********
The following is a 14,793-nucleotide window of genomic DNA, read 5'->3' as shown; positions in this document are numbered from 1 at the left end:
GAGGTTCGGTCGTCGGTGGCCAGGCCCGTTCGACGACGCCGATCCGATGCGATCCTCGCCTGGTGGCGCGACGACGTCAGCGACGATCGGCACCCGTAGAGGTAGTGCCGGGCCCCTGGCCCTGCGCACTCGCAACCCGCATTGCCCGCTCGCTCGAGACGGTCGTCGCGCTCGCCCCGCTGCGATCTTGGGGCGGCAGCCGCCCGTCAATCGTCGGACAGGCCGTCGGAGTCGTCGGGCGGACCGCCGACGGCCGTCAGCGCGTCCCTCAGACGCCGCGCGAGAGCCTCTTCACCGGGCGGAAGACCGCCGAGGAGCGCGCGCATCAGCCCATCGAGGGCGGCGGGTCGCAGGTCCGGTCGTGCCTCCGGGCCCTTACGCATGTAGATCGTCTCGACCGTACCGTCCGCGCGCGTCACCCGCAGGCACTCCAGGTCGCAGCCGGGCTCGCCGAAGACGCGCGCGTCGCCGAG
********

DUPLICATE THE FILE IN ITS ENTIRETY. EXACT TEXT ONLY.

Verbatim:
The following is a 14,793-nucleotide window of genomic DNA, read 5'->3' as shown; positions in this document are numbered from 1 at the left end:
GAGGTTCGGTCGTCGGTGGCCAGGCCCGTTCGACGACGCCGATCCGATGCGATCCTCGCCTGGTGGCGCGACGACGTCAGCGACGATCGGCACCCGTAGAGGTAGTGCCGGGCCCCTGGCCCTGCGCACTCGCAACCCGCATTGCCCGCTCGCTCGAGACGGTCGTCGCGCTCGCCCCGCTGCGATCTTGGGGCGGCAGCCGCCCGTCAATCGTCGGACAGGCCGTCGGAGTCGTCGGGCGGACCGCCGACGGCCGTCAGCGCGTCCCTCAGACGCCGCGCGAGAGCCTCTTCACCGGGCGGAAGACCGCCGAGGAGCGCGCGCATCAGCCCATCGAGGGCGGCGGGTCGCAGGTCCGGTCGTGCCTCCGGGCCCTTACGCATGTAGATCGTCTCGACCGTACCGTCCGCGCGCGTCACCCGCAGGCACTCCAGGTCGCAGCCGGGCTCGCCGAAGACGCGCGCGTCGCCGAG